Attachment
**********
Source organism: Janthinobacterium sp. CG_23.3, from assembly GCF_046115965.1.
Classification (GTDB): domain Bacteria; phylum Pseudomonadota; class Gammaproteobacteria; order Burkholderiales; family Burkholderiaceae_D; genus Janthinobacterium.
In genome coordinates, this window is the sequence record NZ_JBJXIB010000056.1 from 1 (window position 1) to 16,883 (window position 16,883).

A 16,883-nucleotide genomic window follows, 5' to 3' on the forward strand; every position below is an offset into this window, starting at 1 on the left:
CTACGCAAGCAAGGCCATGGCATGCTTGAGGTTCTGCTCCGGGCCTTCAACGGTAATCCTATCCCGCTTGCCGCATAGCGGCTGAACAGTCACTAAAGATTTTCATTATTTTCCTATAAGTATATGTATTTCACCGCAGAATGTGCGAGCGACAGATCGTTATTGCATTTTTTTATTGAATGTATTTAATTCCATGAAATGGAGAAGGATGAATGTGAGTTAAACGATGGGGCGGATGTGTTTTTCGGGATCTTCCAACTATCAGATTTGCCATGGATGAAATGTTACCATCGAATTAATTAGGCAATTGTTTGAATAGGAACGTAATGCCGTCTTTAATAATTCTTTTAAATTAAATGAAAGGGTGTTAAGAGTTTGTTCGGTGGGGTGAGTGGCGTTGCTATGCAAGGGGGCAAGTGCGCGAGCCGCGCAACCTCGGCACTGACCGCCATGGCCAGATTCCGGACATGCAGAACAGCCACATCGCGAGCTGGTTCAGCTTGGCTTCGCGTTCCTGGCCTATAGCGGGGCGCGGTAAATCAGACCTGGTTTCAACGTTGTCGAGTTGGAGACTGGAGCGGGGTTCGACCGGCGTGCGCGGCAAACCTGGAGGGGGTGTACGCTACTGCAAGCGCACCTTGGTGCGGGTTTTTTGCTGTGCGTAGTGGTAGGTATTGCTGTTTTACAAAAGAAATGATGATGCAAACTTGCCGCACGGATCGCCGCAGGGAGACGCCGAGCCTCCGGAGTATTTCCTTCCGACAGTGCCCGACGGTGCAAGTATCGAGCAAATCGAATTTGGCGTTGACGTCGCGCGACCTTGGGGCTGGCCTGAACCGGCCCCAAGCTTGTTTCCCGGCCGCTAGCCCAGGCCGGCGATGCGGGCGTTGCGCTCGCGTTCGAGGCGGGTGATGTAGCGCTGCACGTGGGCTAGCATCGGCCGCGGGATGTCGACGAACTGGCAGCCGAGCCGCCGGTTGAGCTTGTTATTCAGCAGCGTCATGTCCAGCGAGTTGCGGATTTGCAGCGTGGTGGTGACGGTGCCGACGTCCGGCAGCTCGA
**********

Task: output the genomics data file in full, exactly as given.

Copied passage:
Source organism: Janthinobacterium sp. CG_23.3, from assembly GCF_046115965.1.
Classification (GTDB): domain Bacteria; phylum Pseudomonadota; class Gammaproteobacteria; order Burkholderiales; family Burkholderiaceae_D; genus Janthinobacterium.
In genome coordinates, this window is the sequence record NZ_JBJXIB010000056.1 from 1 (window position 1) to 16,883 (window position 16,883).

A 16,883-nucleotide genomic window follows, 5' to 3' on the forward strand; every position below is an offset into this window, starting at 1 on the left:
CTACGCAAGCAAGGCCATGGCATGCTTGAGGTTCTGCTCCGGGCCTTCAACGGTAATCCTATCCCGCTTGCCGCATAGCGGCTGAACAGTCACTAAAGATTTTCATTATTTTCCTATAAGTATATGTATTTCACCGCAGAATGTGCGAGCGACAGATCGTTATTGCATTTTTTTATTGAATGTATTTAATTCCATGAAATGGAGAAGGATGAATGTGAGTTAAACGATGGGGCGGATGTGTTTTTCGGGATCTTCCAACTATCAGATTTGCCATGGATGAAATGTTACCATCGAATTAATTAGGCAATTGTTTGAATAGGAACGTAATGCCGTCTTTAATAATTCTTTTAAATTAAATGAAAGGGTGTTAAGAGTTTGTTCGGTGGGGTGAGTGGCGTTGCTATGCAAGGGGGCAAGTGCGCGAGCCGCGCAACCTCGGCACTGACCGCCATGGCCAGATTCCGGACATGCAGAACAGCCACATCGCGAGCTGGTTCAGCTTGGCTTCGCGTTCCTGGCCTATAGCGGGGCGCGGTAAATCAGACCTGGTTTCAACGTTGTCGAGTTGGAGACTGGAGCGGGGTTCGACCGGCGTGCGCGGCAAACCTGGAGGGGGTGTACGCTACTGCAAGCGCACCTTGGTGCGGGTTTTTTGCTGTGCGTAGTGGTAGGTATTGCTGTTTTACAAAAGAAATGATGATGCAAACTTGCCGCACGGATCGCCGCAGGGAGACGCCGAGCCTCCGGAGTATTTCCTTCCGACAGTGCCCGACGGTGCAAGTATCGAGCAAATCGAATTTGGCGTTGACGTCGCGCGACCTTGGGGCTGGCCTGAACCGGCCCCAAGCTTGTTTCCCGGCCGCTAGCCCAGGCCGGCGATGCGGGCGTTGCGCTCGCGTTCGAGGCGGGTGATGTAGCGCTGCACGTGGGCTAGCATCGGCCGCGGGATGTCGACGAACTGGCAGCCGAGCCGCCGGTTGAGCTTGTTATTCAGCAGCGTCATGTCCAGCGAGTTGCGGATTTGCAGCGTGGTGGTGACGGTGCCGACGTCCGGCAGCTCGA